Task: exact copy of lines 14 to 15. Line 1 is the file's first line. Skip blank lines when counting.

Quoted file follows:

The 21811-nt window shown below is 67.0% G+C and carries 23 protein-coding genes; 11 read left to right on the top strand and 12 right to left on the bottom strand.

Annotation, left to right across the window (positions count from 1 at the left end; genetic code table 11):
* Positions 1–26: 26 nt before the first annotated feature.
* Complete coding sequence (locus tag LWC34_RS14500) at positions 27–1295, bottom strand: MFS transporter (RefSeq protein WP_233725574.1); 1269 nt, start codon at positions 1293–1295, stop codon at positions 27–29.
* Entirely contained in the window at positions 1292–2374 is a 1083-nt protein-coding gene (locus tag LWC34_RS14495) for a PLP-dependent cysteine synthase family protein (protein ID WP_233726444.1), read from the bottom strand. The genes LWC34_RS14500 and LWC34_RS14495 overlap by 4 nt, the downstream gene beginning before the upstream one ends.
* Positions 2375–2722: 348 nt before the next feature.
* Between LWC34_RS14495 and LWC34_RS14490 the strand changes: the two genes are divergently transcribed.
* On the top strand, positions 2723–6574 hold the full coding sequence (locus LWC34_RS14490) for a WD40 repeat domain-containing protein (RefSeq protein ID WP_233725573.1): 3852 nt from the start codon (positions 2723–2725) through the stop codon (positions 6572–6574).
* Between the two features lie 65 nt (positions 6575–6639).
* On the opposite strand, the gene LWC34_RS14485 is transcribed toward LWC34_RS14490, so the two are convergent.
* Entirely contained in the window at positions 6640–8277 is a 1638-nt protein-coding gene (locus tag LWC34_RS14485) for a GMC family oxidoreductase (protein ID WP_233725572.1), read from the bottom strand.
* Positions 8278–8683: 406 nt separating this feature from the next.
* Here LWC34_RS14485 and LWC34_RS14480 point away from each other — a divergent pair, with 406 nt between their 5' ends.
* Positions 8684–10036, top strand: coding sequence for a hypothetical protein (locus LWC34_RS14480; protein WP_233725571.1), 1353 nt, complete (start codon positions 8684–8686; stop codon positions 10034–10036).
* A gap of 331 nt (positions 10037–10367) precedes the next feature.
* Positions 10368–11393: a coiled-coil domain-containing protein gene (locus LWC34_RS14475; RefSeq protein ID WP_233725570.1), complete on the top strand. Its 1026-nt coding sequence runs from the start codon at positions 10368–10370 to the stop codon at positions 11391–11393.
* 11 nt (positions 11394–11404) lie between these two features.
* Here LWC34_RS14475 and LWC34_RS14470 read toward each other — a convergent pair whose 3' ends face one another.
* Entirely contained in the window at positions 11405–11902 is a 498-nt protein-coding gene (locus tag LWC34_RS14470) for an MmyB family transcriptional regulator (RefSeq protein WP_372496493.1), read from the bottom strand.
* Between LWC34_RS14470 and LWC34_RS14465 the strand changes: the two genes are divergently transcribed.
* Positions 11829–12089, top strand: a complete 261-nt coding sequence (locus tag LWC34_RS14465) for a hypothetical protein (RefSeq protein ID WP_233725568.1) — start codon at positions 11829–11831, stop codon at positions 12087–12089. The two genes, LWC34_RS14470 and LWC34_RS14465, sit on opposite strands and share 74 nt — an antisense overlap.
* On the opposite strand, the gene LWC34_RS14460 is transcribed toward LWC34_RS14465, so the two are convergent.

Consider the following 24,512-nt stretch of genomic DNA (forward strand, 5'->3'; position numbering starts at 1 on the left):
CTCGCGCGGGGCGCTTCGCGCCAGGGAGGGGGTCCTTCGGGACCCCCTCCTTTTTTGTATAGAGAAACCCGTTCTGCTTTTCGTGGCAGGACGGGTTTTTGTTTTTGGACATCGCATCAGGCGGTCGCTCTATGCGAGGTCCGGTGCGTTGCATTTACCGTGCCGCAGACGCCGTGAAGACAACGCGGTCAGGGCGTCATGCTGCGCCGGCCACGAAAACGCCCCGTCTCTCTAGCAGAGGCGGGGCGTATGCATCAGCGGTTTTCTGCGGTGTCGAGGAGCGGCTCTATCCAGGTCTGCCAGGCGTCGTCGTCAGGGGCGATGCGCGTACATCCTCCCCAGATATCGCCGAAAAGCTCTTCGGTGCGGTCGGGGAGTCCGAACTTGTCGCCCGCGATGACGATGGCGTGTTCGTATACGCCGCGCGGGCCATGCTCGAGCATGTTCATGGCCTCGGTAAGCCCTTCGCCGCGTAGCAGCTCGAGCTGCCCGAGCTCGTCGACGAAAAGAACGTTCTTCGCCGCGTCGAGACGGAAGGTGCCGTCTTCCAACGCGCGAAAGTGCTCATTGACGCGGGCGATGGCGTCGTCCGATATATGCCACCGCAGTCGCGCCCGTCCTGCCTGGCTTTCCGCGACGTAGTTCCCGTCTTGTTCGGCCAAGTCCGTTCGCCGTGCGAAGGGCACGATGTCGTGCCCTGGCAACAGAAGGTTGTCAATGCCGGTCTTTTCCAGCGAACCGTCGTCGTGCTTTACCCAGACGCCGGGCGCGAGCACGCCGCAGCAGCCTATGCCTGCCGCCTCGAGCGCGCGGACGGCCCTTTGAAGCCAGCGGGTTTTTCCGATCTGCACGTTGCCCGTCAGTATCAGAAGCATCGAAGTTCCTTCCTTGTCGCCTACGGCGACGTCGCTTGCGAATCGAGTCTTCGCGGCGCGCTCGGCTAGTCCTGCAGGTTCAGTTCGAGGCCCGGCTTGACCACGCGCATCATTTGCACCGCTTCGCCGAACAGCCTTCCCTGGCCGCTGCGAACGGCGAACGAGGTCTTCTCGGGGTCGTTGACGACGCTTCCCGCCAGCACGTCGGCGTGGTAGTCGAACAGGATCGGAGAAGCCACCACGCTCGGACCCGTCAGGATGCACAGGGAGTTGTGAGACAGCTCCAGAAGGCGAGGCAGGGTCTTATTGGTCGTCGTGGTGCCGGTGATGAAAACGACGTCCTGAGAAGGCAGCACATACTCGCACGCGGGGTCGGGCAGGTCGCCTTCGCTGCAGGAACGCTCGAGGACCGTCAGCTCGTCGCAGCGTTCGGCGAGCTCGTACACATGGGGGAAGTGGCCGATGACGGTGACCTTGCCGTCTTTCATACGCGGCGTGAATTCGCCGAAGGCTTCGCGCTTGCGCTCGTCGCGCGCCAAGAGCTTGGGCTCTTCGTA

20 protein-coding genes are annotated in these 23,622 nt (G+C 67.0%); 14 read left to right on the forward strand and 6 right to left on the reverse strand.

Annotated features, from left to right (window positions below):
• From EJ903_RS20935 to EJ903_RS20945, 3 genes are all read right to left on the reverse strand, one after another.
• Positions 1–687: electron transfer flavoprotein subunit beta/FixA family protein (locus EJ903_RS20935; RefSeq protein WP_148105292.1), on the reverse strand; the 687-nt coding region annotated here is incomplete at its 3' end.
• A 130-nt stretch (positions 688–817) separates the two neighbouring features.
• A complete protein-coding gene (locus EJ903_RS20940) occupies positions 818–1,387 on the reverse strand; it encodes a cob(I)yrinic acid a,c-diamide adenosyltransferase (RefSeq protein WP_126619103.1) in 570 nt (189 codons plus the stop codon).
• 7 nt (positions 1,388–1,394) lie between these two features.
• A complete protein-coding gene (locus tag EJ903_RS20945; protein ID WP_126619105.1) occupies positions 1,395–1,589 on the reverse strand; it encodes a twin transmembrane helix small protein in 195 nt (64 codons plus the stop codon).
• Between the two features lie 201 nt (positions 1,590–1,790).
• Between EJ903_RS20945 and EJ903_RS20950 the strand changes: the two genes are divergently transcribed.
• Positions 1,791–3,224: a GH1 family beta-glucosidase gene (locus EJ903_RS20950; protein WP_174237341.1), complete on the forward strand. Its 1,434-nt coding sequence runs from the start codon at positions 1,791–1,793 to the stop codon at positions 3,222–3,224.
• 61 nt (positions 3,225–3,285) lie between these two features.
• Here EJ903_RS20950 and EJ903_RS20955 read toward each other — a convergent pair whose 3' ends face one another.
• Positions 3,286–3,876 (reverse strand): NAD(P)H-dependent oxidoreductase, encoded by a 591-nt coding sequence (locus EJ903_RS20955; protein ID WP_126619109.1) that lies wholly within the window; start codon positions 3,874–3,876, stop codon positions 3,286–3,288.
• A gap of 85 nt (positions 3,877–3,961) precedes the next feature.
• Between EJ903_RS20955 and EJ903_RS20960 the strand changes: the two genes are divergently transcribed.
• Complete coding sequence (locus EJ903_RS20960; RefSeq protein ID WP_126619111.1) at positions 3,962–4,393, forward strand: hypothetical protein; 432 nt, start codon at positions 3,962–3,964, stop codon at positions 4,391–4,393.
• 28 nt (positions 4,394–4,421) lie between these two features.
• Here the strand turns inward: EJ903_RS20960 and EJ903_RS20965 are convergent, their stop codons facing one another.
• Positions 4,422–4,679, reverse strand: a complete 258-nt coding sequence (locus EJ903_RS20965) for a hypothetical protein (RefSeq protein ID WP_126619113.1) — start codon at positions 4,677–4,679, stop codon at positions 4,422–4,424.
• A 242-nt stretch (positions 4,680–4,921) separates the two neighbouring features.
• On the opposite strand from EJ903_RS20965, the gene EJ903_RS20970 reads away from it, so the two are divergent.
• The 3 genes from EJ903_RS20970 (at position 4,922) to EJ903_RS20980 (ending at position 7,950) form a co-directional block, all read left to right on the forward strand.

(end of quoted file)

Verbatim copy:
* Positions 8684–10036, top strand: coding sequence for a hypothetical protein (locus LWC34_RS14480; protein WP_233725571.1), 1353 nt, complete (start codon positions 8684–8686; stop codon positions 10034–10036).
* A gap of 331 nt (positions 10037–10367) precedes the next feature.